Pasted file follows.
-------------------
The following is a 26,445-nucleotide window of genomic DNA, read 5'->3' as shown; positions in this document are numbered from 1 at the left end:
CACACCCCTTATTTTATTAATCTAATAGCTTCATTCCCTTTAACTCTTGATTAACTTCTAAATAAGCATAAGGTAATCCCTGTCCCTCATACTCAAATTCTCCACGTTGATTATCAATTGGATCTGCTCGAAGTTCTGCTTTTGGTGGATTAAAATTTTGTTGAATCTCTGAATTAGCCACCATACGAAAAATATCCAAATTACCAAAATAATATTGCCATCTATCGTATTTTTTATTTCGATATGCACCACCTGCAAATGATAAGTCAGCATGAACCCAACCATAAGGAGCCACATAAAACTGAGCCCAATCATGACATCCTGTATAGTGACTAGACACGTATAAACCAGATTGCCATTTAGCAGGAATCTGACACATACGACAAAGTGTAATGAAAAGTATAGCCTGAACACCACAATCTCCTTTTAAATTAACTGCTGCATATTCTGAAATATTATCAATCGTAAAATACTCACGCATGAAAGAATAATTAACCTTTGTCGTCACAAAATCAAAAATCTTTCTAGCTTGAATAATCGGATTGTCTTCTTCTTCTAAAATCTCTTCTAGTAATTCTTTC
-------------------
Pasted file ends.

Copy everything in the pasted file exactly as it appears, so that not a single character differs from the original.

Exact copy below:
The following is a 26,445-nucleotide window of genomic DNA, read 5'->3' as shown; positions in this document are numbered from 1 at the left end:
CACACCCCTTATTTTATTAATCTAATAGCTTCATTCCCTTTAACTCTTGATTAACTTCTAAATAAGCATAAGGTAATCCCTGTCCCTCATACTCAAATTCTCCACGTTGATTATCAATTGGATCTGCTCGAAGTTCTGCTTTTGGTGGATTAAAATTTTGTTGAATCTCTGAATTAGCCACCATACGAAAAATATCCAAATTACCAAAATAATATTGCCATCTATCGTATTTTTTATTTCGATATGCACCACCTGCAAATGATAAGTCAGCATGAACCCAACCATAAGGAGCCACATAAAACTGAGCCCAATCATGACATCCTGTATAGTGACTAGACACGTATAAACCAGATTGCCATTTAGCAGGAATCTGACACATACGACAAAGTGTAATGAAAAGTATAGCCTGAACACCACAATCTCCTTTTAAATTAACTGCTGCATATTCTGAAATATTATCAATCGTAAAATACTCACGCATGAAAGAATAATTAACCTTTGTCGTCACAAAATCAAAAATCTTTCTAGCTTGAATAATCGGATTGTCTTCTTCTTCTAAAATCTCTTCTAGTAATTCTTTC